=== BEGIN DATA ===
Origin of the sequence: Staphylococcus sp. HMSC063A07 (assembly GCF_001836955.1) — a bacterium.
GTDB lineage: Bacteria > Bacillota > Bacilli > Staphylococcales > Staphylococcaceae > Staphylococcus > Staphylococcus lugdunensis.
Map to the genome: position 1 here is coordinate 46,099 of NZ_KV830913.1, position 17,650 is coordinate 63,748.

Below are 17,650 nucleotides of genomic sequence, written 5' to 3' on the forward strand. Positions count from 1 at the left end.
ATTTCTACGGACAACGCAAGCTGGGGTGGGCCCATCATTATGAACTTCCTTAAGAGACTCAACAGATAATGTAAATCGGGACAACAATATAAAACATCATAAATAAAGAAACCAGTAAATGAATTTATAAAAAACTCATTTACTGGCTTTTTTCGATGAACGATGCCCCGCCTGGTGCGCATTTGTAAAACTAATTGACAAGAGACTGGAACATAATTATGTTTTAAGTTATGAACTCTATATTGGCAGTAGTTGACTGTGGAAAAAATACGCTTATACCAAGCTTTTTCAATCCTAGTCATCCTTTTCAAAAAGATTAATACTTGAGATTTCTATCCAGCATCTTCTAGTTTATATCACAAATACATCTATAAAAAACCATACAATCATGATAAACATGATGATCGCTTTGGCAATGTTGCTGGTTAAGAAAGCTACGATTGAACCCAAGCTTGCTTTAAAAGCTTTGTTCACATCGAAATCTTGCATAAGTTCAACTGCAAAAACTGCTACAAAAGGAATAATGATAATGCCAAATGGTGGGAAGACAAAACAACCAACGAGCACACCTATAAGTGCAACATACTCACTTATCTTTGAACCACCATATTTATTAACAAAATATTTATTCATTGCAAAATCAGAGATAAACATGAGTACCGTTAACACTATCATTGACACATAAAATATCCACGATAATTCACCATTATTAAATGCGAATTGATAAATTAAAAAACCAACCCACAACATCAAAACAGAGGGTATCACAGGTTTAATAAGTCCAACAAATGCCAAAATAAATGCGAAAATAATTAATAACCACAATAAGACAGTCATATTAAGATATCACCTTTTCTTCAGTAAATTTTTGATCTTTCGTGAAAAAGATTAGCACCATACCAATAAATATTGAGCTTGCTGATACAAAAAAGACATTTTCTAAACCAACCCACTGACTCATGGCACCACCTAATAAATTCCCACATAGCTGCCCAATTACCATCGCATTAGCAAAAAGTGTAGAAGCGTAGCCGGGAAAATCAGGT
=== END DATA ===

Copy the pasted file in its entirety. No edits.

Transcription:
Origin of the sequence: Staphylococcus sp. HMSC063A07 (assembly GCF_001836955.1) — a bacterium.
GTDB lineage: Bacteria > Bacillota > Bacilli > Staphylococcales > Staphylococcaceae > Staphylococcus > Staphylococcus lugdunensis.
Map to the genome: position 1 here is coordinate 46,099 of NZ_KV830913.1, position 17,650 is coordinate 63,748.

Below are 17,650 nucleotides of genomic sequence, written 5' to 3' on the forward strand. Positions count from 1 at the left end.
ATTTCTACGGACAACGCAAGCTGGGGTGGGCCCATCATTATGAACTTCCTTAAGAGACTCAACAGATAATGTAAATCGGGACAACAATATAAAACATCATAAATAAAGAAACCAGTAAATGAATTTATAAAAAACTCATTTACTGGCTTTTTTCGATGAACGATGCCCCGCCTGGTGCGCATTTGTAAAACTAATTGACAAGAGACTGGAACATAATTATGTTTTAAGTTATGAACTCTATATTGGCAGTAGTTGACTGTGGAAAAAATACGCTTATACCAAGCTTTTTCAATCCTAGTCATCCTTTTCAAAAAGATTAATACTTGAGATTTCTATCCAGCATCTTCTAGTTTATATCACAAATACATCTATAAAAAACCATACAATCATGATAAACATGATGATCGCTTTGGCAATGTTGCTGGTTAAGAAAGCTACGATTGAACCCAAGCTTGCTTTAAAAGCTTTGTTCACATCGAAATCTTGCATAAGTTCAACTGCAAAAACTGCTACAAAAGGAATAATGATAATGCCAAATGGTGGGAAGACAAAACAACCAACGAGCACACCTATAAGTGCAACATACTCACTTATCTTTGAACCACCATATTTATTAACAAAATATTTATTCATTGCAAAATCAGAGATAAACATGAGTACCGTTAACACTATCATTGACACATAAAATATCCACGATAATTCACCATTATTAAATGCGAATTGATAAATTAAAAAACCAACCCACAACATCAAAACAGAGGGTATCACAGGTTTAATAAGTCCAACAAATGCCAAAATAAATGCGAAAATAATTAATAACCACAATAAGACAGTCATATTAAGATATCACCTTTTCTTCAGTAAATTTTTGATCTTTCGTGAAAAAGATTAGCACCATACCAATAAATATTGAGCTTGCTGATACAAAAAAGACATTTTCTAAACCAACCCACTGACTCATGGCACCACCTAATAAATTCCCACATAGCTGCCCAATTACCATCGCATTAGCAAAAAGTGTAGAAGCGTAGCCGGGAAAATCAGGT